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    By the way, just do it. Though I haven't used the Fuji Hunt chems I'm sure they would be on par with the 'ol Kodak kit. Once you settle on way to process your E6 films, you will love the results. Just make sure you follow the instructions carefully and keep your chems up to temp (this may be the hardest part with manual development). I've got a Jobo processor so it's a no-brainer. But I don't use any pH meters or anything. Just single shot chemistry mixed according to instructions. For the last 6 years it's been Kodak so this will be my first time with Tetenal. I also wait till I have about 40-50 rolls/sheets to develop so the chemicals are used fresh. E6 developing is just as easy as black and white and the results for me looked better than anything I got from a lab. You'll ask yourself why you haven't done your own developing sooner.
     
  8. darkroom_rookie

    darkroom_rookie Member

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    Very doable, even if you don't have the processor. You just need to hunt for an extra lid and modify it by epoxying a cup on the underneath. Cup needs to be half-open at the to and the lid needs to be taped to the Expert drum with self-adhesive tape to prevent leakage. Temp is easily controlled with cheap Chinese titanium aquarium heaters - two will heat a large water tank to 38 deg. C easily. I did many runs of 4x5" transparencies and every one turned out perfect. One-shot, of course. Chems are in a dedicated fridge under Vineyard Fresh (97% argon, 3% nitrogen). Just do it!
     
  9. bascom49

    bascom49 Subscriber

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    I am interested in using the fuji kit also.Where are you planning on purchasing the chemistry ?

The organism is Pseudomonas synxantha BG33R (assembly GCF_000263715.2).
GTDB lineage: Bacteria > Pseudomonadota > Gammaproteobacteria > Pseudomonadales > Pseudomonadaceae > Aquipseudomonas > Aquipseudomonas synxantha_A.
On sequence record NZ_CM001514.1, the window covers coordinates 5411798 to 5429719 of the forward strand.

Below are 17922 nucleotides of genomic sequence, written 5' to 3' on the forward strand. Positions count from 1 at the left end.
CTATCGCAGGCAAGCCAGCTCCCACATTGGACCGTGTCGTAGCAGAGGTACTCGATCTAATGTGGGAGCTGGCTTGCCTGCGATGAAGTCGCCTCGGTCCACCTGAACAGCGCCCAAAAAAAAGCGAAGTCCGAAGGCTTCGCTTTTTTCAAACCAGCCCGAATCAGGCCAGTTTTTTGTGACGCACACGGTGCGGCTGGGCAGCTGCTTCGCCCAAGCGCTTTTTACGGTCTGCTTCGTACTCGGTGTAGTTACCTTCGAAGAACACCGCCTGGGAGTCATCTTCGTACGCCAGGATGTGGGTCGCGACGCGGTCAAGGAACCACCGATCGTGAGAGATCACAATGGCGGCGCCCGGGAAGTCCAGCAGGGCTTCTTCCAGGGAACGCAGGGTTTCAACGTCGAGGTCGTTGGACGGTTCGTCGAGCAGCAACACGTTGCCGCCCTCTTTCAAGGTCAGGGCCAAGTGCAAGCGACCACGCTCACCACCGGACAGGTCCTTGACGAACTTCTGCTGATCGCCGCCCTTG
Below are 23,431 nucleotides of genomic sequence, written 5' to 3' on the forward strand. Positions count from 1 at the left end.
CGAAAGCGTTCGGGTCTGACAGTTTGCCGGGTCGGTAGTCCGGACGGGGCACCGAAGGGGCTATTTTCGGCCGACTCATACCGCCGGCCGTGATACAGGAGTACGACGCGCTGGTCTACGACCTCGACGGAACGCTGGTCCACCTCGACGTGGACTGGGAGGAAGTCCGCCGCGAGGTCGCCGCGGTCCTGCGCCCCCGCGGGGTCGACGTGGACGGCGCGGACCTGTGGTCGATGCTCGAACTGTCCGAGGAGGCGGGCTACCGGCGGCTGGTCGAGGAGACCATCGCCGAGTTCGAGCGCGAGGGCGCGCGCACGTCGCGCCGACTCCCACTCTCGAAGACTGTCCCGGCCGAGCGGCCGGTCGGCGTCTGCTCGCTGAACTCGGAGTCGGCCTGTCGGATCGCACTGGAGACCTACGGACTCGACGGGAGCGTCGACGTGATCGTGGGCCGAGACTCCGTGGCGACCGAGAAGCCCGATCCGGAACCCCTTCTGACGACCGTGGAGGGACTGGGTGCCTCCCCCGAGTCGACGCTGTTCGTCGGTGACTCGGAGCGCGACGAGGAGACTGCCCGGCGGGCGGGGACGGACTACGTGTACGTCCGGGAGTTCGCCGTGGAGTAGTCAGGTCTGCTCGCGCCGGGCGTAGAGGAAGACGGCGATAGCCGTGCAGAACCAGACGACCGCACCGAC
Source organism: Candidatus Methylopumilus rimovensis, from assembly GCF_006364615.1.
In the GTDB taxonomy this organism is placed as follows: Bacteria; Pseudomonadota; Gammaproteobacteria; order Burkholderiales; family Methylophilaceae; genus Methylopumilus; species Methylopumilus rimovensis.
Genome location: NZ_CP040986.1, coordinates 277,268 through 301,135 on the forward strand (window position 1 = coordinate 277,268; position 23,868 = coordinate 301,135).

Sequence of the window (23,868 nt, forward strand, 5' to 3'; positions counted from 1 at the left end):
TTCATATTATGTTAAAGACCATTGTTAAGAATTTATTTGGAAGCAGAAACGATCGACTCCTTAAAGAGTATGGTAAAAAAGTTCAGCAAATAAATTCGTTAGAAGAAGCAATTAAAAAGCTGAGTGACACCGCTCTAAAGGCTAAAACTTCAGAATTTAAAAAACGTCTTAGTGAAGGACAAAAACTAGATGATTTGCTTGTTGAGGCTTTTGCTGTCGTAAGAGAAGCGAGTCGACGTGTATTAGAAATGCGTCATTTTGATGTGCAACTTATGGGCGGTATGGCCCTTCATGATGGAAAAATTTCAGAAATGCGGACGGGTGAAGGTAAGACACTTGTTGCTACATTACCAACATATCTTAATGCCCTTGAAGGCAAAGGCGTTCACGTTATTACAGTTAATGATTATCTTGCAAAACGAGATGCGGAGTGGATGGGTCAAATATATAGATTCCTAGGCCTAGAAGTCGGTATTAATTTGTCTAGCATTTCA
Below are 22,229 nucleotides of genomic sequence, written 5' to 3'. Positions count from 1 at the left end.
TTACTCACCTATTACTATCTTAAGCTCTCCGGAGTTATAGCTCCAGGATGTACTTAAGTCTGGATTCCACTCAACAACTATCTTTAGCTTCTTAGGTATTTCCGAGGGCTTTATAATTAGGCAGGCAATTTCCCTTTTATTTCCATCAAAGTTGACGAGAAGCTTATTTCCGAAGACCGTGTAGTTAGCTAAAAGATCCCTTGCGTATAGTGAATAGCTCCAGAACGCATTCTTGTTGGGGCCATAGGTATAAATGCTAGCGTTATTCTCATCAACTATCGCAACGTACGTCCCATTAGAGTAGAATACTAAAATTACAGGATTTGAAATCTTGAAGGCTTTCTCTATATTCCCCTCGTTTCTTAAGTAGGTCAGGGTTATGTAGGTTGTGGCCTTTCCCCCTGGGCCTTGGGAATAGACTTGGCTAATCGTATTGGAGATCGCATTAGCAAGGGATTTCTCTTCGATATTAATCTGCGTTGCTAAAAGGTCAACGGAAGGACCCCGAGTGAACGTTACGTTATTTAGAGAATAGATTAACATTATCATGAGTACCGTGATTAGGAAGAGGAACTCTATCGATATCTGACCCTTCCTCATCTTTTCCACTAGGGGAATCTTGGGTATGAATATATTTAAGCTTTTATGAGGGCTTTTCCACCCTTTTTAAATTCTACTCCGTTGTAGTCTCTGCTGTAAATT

10. tsiklonaut

    tsiklonaut Member

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    Are you in EU or US?

    I'm in EU and I was looking at MACO Direct since they've been very efficent for me in the past - they ship with just few days around EU:

    http://www.macodirect.de/fuji-hunt-chrome-processing-litres-p-2509.html
    It was 95 euros just week ago (and it was around 90€ around a month or so ago), now it's suddenly €99.99 :whistling:

    Still not too bad - it used to be the same price but now slightly more expensive than Tetenal E6 (€90) and it also makes less films (they claim approx 40 rolls vs 60 rolls with Tetenal). But hearing how good colour quality results people have gotten with Fuji + claimed to have better archival longetivity than Tetenal maybe still worth a try?
     
  11. bascom49

    bascom49 Subscriber

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    You're a lucky fellow. I'm in the US. Our only choice seems to be ordering from overseas and paying high shipping costs.
     
  12. bascom49

    bascom49 Subscriber

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    Actually, shipping to my address here in the States is 94 euros for two kits.I also do not have to pay the vat making my cost
    84.03 euros a kit. Not unreasonable.
     
  13. bascom49

    bascom49 Subscriber

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    There is a cost break on the shipping for two kits. One kit 72.8 euros. Two kits 94 euros for shipping to NC.

    4.21 a roll in US dollars if ship two kits.
     
    Last edited by a moderator: Nov 22, 2012
  14. tsiklonaut

    tsiklonaut Member

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    Well well, looks like Santa was late this year, but because of his mistakes he really took care of what I've dreamed of havin' - he damn knew exacly what to bring and exacly how to turn me on:

    [​IMG]
    E6 & C41 kits by tsiklonaut, on Flickr


    [​IMG]
    Fuji E6 & C41 kits by tsiklonaut, on Flickr


    OK, some film too to work on:

    [​IMG]
    Late Christmas by tsiklonaut, on Flickr


    Soon i'll have to take on my first E6 and C41 DIY project without any processor - with a simple development tank only.

    This is no Tetenal kit, it's the full 6 solutions for the E6 dev. C41 seems to be very easy in comparison - only 3 solutions.

    Will post the results - win or lose (erm, I mean a success or a disaster :D)


    Cheers,
    Margus
     
  15. pukalo

    pukalo Member

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    Congratulations, those are some great Christmas presents;-).